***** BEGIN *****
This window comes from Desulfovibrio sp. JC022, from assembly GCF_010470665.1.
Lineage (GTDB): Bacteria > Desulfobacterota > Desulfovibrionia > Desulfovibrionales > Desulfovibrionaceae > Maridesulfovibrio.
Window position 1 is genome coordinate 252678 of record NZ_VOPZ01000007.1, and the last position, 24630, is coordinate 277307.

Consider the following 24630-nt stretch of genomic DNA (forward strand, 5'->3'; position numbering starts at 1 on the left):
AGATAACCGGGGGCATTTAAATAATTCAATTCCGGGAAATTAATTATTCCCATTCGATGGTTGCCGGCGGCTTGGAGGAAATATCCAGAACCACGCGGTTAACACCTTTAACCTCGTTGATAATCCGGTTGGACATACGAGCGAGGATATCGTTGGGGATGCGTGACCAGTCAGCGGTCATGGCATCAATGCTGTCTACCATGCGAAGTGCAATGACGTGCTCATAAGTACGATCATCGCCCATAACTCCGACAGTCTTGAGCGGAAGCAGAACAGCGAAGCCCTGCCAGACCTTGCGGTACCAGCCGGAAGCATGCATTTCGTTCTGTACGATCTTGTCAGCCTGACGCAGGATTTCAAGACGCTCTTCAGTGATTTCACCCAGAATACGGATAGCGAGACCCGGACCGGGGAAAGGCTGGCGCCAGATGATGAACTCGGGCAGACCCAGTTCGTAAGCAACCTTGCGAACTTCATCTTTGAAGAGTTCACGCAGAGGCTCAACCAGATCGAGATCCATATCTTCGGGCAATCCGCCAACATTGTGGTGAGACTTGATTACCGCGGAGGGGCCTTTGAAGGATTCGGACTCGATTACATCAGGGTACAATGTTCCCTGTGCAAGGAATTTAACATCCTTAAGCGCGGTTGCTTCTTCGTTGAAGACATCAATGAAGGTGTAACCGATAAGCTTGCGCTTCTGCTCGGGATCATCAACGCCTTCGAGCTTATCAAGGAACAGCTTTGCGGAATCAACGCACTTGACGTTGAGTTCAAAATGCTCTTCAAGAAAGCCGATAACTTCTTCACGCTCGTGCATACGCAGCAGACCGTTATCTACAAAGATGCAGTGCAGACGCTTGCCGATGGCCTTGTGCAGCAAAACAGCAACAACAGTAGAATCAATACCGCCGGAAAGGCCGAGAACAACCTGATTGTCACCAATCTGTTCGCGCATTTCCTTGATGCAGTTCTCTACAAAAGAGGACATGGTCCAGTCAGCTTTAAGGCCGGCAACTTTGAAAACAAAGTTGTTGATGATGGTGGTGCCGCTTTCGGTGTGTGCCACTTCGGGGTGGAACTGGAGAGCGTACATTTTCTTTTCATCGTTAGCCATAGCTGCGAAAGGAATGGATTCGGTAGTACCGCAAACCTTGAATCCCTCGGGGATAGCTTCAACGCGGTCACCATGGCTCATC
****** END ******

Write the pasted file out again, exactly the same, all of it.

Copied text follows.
This window comes from Desulfovibrio sp. JC022, from assembly GCF_010470665.1.
Lineage (GTDB): Bacteria > Desulfobacterota > Desulfovibrionia > Desulfovibrionales > Desulfovibrionaceae > Maridesulfovibrio.
Window position 1 is genome coordinate 252678 of record NZ_VOPZ01000007.1, and the last position, 24630, is coordinate 277307.

Consider the following 24630-nt stretch of genomic DNA (forward strand, 5'->3'; position numbering starts at 1 on the left):
AGATAACCGGGGGCATTTAAATAATTCAATTCCGGGAAATTAATTATTCCCATTCGATGGTTGCCGGCGGCTTGGAGGAAATATCCAGAACCACGCGGTTAACACCTTTAACCTCGTTGATAATCCGGTTGGACATACGAGCGAGGATATCGTTGGGGATGCGTGACCAGTCAGCGGTCATGGCATCAATGCTGTCTACCATGCGAAGTGCAATGACGTGCTCATAAGTACGATCATCGCCCATAACTCCGACAGTCTTGAGCGGAAGCAGAACAGCGAAGCCCTGCCAGACCTTGCGGTACCAGCCGGAAGCATGCATTTCGTTCTGTACGATCTTGTCAGCCTGACGCAGGATTTCAAGACGCTCTTCAGTGATTTCACCCAGAATACGGATAGCGAGACCCGGACCGGGGAAAGGCTGGCGCCAGATGATGAACTCGGGCAGACCCAGTTCGTAAGCAACCTTGCGAACTTCATCTTTGAAGAGTTCACGCAGAGGCTCAACCAGATCGAGATCCATATCTTCGGGCAATCCGCCAACATTGTGGTGAGACTTGATTACCGCGGAGGGGCCTTTGAAGGATTCGGACTCGATTACATCAGGGTACAATGTTCCCTGTGCAAGGAATTTAACATCCTTAAGCGCGGTTGCTTCTTCGTTGAAGACATCAATGAAGGTGTAACCGATAAGCTTGCGCTTCTGCTCGGGATCATCAACGCCTTCGAGCTTATCAAGGAACAGCTTTGCGGAATCAACGCACTTGACGTTGAGTTCAAAATGCTCTTCAAGAAAGCCGATAACTTCTTCACGCTCGTGCATACGCAGCAGACCGTTATCTACAAAGATGCAGTGCAGACGCTTGCCGATGGCCTTGTGCAGCAAAACAGCAACAACAGTAGAATCAATACCGCCGGAAAGGCCGAGAACAACCTGATTGTCACCAATCTGTTCGCGCATTTCCTTGATGCAGTTCTCTACAAAAGAGGACATGGTCCAGTCAGCTTTAAGGCCGGCAACTTTGAAAACAAAGTTGTTGATGATGGTGGTGCCGCTTTCGGTGTGTGCCACTTCGGGGTGGAACTGGAGAGCGTACATTTTCTTTTCATCGTTAGCCATAGCTGCGAAAGGAATGGATTCGGTAGTACCGCAAACCTTGAATCCCTCGGGGATAGCTTCAACGCGGTCACCATGGCTCATC